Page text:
This year's plans include a new bank branch in the Cleveland area and a Butler Wick Corp. office in Dayton.
By CYNTHIA VINARSKY
VINDICATOR BUSINESS WRITER
BOARDMAN -- Despite a recession that caused many American companies to struggle or die in 2001, Youngstown-based United Community Financial Corp. reported record-breaking increases in nearly every measurable category.
Presenting the company's financial picture to about 300 shareholders Thursday, officials boasted that assets, loan totals and deposit totals all grew 50 percent or more last year for UCFC, holding company for Home Savings and Loan and Butler Wick Corp.
For the year, the company reported profits of $15.7 million, or 48 cents per share, up 37 percent over 2000 results.
Assets totaled $1.94 billion at year's end, up 49.6 percent.
For the average shareholder, president and board chairman Douglas M. McKay explained, that translates to a book value per share of $7.34, a 37 percent increase over 2000.
McKay said a shareholder who invested $1,000 in UCFC stock when the company went public in 1998 would have more than doubled their investment by now, with an average annual return exceeding 34 percent.
So why, one shareholder asked, is UCFC's stock price far below several other local community and regional bank stocks?
UCFC closed at $8.10 Thursday, up 24 cents. In comparison, Second Bancorp, holding company of Second National Bank of Warren, closed at $26.50; F.N.B. Corp., parent of Metropolitan National Bank, closed at $31.07; First Place Financial Corp. closed at $16.92; and Sky Financial closed at $23.12.
McKay said one reason for the disparity is the large number of UCFC shares outstanding.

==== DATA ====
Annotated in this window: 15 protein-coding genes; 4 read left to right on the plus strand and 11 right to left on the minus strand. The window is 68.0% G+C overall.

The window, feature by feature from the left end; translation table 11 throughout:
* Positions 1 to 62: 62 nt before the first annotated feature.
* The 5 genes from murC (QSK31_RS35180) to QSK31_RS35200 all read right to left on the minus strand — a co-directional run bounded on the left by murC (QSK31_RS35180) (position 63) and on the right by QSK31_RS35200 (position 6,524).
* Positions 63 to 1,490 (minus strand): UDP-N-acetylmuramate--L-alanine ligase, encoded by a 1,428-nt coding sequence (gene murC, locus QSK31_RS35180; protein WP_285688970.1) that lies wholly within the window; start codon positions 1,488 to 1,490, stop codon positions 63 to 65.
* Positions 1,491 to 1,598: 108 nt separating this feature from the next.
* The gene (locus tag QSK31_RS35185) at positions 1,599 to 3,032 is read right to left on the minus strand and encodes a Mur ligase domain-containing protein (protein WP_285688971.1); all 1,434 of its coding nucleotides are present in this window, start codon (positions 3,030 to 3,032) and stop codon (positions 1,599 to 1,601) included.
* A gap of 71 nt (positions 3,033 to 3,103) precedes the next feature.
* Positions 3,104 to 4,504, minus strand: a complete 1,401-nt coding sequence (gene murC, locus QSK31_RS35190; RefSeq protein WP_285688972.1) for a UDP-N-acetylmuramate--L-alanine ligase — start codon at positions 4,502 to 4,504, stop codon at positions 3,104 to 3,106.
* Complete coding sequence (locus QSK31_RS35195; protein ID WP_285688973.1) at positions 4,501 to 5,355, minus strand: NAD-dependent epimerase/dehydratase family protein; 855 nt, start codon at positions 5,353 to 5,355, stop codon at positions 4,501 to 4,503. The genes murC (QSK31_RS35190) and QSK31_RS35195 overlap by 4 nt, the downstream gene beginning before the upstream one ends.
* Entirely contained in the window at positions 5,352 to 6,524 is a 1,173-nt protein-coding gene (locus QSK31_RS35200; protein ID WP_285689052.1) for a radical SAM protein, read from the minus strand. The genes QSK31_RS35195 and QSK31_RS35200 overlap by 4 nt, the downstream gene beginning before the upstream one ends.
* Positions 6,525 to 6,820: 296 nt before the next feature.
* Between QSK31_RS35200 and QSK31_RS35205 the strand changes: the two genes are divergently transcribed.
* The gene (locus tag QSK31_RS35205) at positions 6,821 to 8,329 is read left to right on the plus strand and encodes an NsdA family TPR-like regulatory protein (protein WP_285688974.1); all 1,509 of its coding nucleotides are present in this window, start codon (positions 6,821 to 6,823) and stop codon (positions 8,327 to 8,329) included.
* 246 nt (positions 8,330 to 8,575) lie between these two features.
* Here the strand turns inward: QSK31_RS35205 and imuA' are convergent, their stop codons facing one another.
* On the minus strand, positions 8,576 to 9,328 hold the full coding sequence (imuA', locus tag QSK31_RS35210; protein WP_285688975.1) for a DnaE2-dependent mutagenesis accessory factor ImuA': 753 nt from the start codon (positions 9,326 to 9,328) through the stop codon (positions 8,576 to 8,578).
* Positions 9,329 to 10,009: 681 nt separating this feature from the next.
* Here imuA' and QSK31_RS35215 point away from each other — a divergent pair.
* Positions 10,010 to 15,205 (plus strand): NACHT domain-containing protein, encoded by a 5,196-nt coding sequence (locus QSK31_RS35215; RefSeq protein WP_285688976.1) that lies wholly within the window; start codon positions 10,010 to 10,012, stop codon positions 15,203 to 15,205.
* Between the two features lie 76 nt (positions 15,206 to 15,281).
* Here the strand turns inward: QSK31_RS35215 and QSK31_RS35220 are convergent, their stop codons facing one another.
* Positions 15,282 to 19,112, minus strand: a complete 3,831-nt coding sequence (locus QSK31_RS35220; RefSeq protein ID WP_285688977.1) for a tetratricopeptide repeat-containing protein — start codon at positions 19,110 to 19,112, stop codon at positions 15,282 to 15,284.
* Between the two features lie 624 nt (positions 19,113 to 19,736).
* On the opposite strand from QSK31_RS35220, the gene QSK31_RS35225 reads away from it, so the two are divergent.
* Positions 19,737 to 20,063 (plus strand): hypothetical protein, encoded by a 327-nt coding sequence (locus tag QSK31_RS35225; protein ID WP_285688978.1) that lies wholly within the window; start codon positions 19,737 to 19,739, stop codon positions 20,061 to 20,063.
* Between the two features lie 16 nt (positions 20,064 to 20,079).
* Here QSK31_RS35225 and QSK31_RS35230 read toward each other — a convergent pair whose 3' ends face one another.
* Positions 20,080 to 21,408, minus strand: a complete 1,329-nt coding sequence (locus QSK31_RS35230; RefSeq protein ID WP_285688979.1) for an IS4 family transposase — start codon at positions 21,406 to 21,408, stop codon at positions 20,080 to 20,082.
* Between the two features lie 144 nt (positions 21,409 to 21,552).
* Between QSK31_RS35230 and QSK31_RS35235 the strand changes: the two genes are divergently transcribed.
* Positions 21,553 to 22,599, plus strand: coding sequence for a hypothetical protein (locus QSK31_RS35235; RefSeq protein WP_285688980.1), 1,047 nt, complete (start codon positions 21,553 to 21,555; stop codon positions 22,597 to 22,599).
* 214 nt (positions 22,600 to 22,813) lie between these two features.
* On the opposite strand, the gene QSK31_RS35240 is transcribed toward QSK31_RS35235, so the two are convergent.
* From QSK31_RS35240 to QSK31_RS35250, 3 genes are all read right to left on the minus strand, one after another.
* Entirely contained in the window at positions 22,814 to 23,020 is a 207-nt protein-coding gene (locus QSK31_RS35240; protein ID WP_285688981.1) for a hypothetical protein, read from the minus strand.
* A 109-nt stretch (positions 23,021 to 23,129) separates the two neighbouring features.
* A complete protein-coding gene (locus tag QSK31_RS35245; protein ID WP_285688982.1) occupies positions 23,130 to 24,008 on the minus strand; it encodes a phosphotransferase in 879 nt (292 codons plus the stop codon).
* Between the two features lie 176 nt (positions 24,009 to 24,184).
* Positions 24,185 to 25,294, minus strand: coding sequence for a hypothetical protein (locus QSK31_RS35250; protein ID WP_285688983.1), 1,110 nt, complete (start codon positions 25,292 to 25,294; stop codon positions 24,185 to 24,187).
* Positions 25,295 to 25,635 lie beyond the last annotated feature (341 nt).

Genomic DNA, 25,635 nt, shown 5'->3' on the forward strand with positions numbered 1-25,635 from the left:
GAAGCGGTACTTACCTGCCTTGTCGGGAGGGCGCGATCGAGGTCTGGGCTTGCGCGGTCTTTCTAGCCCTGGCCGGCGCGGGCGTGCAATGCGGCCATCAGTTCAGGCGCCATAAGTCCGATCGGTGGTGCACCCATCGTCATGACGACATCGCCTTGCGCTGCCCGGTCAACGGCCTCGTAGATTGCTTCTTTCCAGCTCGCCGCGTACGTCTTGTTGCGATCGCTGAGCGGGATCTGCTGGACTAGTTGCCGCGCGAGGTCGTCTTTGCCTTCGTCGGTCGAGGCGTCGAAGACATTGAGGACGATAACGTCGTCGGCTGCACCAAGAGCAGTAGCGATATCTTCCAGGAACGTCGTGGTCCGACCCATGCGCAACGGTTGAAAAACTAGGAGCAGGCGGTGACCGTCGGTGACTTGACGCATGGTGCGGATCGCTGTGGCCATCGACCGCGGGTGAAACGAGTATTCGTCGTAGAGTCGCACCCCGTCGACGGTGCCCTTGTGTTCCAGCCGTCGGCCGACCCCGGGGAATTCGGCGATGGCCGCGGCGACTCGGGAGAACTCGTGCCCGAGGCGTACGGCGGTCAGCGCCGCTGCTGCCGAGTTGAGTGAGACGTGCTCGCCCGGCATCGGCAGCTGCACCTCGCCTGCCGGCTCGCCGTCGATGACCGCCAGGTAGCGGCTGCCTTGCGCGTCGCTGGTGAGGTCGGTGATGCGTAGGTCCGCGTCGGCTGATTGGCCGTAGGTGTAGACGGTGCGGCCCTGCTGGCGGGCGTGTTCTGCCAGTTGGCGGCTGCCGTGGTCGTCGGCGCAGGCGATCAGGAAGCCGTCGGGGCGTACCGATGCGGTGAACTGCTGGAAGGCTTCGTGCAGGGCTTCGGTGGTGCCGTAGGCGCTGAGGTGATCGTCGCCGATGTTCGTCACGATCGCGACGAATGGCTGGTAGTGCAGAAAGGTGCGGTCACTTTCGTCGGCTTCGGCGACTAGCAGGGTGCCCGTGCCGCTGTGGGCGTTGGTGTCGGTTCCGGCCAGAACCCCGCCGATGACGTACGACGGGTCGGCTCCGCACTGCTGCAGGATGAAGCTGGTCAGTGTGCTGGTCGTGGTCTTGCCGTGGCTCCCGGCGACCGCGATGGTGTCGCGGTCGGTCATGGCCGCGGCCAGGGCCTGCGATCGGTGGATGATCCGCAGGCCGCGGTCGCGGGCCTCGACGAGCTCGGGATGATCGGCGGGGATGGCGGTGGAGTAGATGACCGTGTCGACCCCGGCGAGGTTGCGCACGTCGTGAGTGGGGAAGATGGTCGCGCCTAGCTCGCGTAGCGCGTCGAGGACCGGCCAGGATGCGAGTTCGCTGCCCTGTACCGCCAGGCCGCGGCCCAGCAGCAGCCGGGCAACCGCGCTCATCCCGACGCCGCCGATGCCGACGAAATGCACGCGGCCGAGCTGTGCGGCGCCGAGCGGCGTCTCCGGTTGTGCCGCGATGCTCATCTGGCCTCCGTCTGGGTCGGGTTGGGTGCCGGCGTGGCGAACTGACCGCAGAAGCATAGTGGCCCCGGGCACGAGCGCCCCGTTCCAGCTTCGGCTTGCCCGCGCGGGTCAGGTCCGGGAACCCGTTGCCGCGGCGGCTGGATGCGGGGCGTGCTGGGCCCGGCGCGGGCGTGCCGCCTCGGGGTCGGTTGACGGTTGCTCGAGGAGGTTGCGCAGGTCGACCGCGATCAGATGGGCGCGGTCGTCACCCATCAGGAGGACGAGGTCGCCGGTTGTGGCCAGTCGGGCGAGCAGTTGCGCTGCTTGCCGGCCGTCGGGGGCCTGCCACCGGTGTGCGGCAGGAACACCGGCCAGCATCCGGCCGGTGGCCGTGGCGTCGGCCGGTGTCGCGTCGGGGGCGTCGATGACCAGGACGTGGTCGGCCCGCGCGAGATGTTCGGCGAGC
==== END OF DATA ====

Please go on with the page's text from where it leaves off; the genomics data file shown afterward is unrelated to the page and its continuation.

The public offering was so popular that the company sold more than 37 million shares, he explained, and 35.6 million are still outstanding despite an ongoing company effort to buy back stock.
UCFC stock has been included in a few mutual funds, McKay said, and officials will be approaching fund managers with the company's story again this year as another way to increase demand and drive the stock price up.
"We're growing in the fastest, safest way we know," he said.
David Lodge, president and chief operating officer of Home Savings, said the thrift was already doing well early in 2001, with deposits and loan volume both showing 19 percent increases.
The acquisition of Industrial Bancorp, final in mid-summer, added a major boost and gave Home Savings a foothold in the northwest part of the state.
Now, with 29 full-service offices and four loan origination offices spread across 11 northern Ohio counties, Lodge said, Home Savings is making plans to open another new branch office in the Cleveland area.
He expects to have that opening complete and another new office in the planning stages by year's end.
Butler Wick Corp.'s decline in profits and revenues in 2001 could be blamed mainly on the fluctuating stock market, said Tom Cavalier, president and chief executive. The investment advisory firm helped to offset those drops, he said, by diversifying.
Its trust company saw its revenue grow by 45 percent over the previous year. Its capital markets group, which helps municipalities, school systems, hospitals and other nonprofits raise money through bond offerings, saw its business grow 136 percent last year.
Cavalier said Butler Wick is also expanding its reach. It opened a new branch office in Columbus last year and recently opened another in Dayton.